Palmer Hall Science Building

Palmer Hall has been home to the mathematics department since its dedication in 1904. It was President Slocum's vision that brought the science buiding from conception in 1897, when the college had about 250 students and seven buildings, to completion in 1903. Although it did house the sciences, there were also rooms designated for Latin, Greek, Philosophy, French, German, and English. At the west end of the building, President Slocum had his office along with rooms for the trustees, treasurer, and dean. Much of the original building was classroom and laboratory space; office space was at a minimum with professors often simply using a desk in their classrooms.

Palmer Hall in 1917

The most enduring and endearing legend about Palmer Hall is that it was built to stop the streetcar line from bisecting the campus. William Stratton's streetcar company did make such a request of the city council, but it was turned down after President Slocum came to the rescue. Palmer Hall at that time was due to be positioned west of where it now stands. An "anonymous" gift of $100,000 (most probably from Palmer) and a suggestion to reposition the building resulted in the final position - blocking the streetcar line. (The streetcars subsequently jogged to Nevada and then back to Tejon.)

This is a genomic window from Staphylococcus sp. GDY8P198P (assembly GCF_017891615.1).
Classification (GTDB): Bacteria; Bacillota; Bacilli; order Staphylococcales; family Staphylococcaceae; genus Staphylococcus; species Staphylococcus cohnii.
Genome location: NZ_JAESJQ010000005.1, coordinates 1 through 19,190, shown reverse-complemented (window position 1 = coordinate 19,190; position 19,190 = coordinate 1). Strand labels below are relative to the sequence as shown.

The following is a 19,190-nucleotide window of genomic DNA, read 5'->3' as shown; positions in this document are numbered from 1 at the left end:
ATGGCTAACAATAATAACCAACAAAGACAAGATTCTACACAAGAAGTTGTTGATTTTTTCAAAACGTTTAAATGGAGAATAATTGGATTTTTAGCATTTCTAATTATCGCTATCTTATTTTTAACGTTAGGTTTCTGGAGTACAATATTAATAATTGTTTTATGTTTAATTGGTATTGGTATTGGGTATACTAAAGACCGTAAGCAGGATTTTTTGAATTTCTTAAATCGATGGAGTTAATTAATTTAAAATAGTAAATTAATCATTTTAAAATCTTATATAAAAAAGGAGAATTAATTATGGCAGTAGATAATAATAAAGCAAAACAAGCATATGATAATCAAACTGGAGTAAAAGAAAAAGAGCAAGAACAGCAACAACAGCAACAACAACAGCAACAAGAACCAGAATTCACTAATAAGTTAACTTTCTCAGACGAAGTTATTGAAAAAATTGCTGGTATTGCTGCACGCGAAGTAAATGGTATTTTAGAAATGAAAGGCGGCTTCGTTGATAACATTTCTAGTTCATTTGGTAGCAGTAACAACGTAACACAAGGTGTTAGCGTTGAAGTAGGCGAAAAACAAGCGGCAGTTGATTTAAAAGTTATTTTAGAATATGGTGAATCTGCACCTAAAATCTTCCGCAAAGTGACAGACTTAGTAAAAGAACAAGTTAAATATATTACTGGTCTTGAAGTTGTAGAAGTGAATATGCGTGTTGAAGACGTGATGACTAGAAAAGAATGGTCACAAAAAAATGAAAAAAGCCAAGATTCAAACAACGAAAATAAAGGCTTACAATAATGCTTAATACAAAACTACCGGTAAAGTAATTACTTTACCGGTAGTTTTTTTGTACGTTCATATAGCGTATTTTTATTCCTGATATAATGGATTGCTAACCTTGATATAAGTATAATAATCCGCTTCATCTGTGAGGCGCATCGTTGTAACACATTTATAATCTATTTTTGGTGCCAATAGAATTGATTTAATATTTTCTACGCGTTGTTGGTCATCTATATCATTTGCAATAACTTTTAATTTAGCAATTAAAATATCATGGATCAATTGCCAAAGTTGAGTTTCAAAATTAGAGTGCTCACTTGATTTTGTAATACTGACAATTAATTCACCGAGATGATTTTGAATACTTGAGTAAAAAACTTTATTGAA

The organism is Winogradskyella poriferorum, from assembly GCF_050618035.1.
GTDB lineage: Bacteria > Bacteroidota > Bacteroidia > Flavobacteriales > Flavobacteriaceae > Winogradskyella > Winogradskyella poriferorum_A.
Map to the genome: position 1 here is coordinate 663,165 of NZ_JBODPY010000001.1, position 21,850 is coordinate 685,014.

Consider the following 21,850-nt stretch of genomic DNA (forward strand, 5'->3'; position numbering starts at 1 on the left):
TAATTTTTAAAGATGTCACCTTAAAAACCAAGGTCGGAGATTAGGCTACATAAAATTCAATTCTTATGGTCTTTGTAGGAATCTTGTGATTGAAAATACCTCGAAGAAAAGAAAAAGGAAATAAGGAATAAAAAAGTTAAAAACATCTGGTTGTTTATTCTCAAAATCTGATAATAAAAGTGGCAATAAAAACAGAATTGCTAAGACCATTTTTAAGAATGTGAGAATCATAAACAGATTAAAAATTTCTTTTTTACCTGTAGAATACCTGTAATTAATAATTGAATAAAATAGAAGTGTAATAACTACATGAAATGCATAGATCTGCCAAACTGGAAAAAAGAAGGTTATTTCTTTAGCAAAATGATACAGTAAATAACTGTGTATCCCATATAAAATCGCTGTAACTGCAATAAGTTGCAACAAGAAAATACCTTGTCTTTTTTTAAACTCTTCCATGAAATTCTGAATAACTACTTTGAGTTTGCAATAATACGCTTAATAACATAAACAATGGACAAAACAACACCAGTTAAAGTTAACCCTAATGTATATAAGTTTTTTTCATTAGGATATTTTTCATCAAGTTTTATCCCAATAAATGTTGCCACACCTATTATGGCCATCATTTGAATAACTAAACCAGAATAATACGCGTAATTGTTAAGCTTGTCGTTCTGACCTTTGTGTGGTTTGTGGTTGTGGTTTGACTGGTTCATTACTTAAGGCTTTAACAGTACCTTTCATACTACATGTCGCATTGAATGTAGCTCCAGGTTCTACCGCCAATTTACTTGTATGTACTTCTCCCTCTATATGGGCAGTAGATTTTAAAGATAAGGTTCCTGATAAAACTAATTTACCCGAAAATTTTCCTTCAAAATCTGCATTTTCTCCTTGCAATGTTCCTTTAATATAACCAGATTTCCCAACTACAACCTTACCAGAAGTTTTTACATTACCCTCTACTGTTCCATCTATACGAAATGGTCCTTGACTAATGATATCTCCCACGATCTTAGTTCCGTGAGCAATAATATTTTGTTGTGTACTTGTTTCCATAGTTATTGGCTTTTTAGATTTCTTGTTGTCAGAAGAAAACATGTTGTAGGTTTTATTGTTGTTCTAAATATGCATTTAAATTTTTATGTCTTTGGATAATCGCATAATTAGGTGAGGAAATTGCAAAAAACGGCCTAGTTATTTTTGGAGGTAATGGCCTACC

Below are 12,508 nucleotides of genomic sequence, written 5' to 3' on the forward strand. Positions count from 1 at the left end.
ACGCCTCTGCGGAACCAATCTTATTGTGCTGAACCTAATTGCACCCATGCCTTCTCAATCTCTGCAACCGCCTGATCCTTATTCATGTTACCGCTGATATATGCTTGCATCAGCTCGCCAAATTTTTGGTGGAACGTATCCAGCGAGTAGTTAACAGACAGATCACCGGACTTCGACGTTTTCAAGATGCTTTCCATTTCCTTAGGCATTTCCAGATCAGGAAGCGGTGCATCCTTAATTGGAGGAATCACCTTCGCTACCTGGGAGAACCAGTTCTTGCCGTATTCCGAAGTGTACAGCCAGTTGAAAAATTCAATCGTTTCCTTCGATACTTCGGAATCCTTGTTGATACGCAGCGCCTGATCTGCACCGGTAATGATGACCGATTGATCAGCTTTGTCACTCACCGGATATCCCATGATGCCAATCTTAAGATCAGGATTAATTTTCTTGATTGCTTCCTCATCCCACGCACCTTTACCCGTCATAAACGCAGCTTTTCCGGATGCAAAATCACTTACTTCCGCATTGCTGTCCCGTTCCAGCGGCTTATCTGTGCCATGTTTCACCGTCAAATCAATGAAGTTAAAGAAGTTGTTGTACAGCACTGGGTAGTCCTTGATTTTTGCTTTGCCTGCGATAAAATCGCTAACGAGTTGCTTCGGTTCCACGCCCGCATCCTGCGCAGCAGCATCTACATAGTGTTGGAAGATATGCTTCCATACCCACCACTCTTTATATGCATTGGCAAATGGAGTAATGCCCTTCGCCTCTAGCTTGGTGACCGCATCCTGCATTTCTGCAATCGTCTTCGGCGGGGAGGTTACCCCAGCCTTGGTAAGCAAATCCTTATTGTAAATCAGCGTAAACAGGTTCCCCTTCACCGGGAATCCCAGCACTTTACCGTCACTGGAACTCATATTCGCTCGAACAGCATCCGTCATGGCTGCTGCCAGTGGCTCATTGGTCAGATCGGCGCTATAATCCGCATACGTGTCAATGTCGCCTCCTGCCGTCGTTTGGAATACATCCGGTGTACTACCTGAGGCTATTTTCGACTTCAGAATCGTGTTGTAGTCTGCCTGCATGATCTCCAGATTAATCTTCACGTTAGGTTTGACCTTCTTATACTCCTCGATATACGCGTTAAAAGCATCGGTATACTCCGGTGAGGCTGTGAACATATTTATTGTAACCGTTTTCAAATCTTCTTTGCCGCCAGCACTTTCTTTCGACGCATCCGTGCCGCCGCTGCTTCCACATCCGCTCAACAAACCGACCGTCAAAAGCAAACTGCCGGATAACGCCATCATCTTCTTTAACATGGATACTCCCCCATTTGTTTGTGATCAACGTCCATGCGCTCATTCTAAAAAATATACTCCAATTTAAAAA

There are three floors in Palmer Hall (plus a small sub-basement and some finished attic space). On the middle floor (called the first floor) at the east end was a large chemistry laboratory. In the early 1960's, Palmer was renovated and chemistry moved to the new Olin Hall. An entrance was added to the east end of Palmer which bisected the old laboratory. On either side, office space was parceled out and became the center of the Mathematics Department. On the eve (1999) of another new science building, geology and psychology will move from Palmer Hall leaving Mathematics as the last of the Natural Sciences to remain in their historic home.

On July 3, 1986, Palmer Hall was added to the National Registry of Historic Buildings protecting its stately stature.

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